I've been having issues with my audio drivers for my Windows 7 PC and after working with it for HOURS, have decided that my only option to get it working again is to reinstall my operating system. I am using the Windows 7 built-in backup utility to backup to my Western Digital 500GB drive, and I guess it's created an image of my hard drive. When I reinstall, the only thing I want to restore are my files. I don't care about preferences, programs, drivers, etc. I want a clean installation with only a restoration of my files. Will the image basically restore my hard drive to the state it was before I wiped and reinstall the bad driver or will I be able to only restore my files? If so, what would be the best way to go about backing up files only?
I'm primarily an OS X (and Linux) user and have been spoiled by Time Machine :) Any advice? Thanks in advance!
asked Jul 14 '12 at 14:55
You will likely restore the programmes and preferences too as certain files are needed to make these work. It all depends on what type of backup you have created. A regular disk image will be file for file, programme for programme the same as it was when it was backed up. Apple's Time Machine is great and allows you to specify what you wish to restore but a general disk image clone will not allow you to do this.
answered Jul 14 '12 at 15:11
Try updating the lower level drivers in the system menu in device manager. Sometimes that helps. You can also go back to a previous restore point in system restore if you haven't been having this problem for long.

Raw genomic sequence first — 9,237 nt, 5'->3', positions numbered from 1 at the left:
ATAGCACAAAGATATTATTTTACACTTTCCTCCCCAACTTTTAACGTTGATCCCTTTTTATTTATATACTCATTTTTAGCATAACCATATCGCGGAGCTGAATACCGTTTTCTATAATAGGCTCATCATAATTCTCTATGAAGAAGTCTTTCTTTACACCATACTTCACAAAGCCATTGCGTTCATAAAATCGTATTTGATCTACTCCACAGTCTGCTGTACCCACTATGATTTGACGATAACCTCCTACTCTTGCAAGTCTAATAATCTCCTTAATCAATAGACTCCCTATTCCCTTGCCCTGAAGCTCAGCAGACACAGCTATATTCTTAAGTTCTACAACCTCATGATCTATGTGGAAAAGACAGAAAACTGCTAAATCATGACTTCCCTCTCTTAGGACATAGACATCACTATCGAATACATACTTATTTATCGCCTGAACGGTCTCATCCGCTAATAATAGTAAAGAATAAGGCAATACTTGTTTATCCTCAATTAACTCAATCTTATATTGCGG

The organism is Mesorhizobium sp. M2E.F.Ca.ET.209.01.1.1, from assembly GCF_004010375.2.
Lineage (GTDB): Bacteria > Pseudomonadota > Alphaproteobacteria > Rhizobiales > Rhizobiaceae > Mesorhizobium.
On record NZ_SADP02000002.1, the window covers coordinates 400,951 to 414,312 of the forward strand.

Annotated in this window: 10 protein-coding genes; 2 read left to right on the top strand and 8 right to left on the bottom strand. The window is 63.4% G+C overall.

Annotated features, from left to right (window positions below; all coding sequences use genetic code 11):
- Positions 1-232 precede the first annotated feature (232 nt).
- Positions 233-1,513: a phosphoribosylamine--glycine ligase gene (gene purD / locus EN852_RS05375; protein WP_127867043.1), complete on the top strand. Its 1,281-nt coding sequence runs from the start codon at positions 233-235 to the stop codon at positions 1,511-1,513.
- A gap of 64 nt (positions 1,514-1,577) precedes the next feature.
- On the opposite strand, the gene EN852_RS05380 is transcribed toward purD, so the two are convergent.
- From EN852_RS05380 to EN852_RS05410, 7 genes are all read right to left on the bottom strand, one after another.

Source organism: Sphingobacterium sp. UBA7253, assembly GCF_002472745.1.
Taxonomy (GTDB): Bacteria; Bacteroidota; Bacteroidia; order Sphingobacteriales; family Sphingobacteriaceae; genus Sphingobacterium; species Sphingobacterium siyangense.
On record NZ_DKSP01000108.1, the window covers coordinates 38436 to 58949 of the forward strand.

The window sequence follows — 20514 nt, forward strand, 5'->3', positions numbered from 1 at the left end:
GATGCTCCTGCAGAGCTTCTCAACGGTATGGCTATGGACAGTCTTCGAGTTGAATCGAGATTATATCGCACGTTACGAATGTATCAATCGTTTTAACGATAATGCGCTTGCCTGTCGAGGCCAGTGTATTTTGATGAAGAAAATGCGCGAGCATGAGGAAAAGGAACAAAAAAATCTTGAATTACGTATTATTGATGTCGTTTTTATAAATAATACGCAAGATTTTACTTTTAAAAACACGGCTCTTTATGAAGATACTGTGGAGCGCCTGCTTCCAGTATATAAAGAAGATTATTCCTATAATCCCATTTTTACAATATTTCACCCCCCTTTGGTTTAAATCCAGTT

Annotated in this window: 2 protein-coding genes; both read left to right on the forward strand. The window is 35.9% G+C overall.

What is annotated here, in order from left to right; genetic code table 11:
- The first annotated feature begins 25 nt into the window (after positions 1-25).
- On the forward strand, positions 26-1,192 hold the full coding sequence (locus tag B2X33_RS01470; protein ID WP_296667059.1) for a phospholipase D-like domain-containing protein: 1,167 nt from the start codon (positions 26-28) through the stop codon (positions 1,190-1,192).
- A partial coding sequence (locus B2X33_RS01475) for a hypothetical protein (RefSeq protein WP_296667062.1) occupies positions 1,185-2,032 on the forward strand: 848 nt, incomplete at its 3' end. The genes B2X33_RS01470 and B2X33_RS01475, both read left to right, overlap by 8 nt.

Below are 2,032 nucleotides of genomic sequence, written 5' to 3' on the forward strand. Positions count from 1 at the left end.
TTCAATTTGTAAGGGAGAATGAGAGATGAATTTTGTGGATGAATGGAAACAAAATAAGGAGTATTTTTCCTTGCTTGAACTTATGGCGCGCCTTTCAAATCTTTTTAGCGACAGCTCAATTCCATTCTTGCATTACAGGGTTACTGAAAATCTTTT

answered Jul 14 '12 at 17:57
If you used the "make an image" choice for this backup, then no, you cannot choose individual files to reinstall.
There is also a choice of backing up specific files/folders only- those are capable of individual access.
Best thing to do (for next time) is to simply buy a decent imaging program, like Acronis True Image (recommended). ATI does a full image but it also allows you to browse this image for individual files.
answered Jul 14 '12 at 23:54
Create a new partition and install Windows on that if you have enough disk space. That way you get the clean install but your files remain intact. You can then redirect the Windows folders (Documents etc.) and reinstall/reconnect programs as you wish. When you're completely happy delete the dual boot option and delete the old Windows structure at your leisure.
answered Jul 15 '12 at 12:09
Acronis True Image is great!
but an alternative is just to use something like Microsoft Synctoy (Free) to sync all your files to your external Hard Drive.
Then reinstall windows, install synctoy again and sync back.
answered Jul 19 '12 at 07:06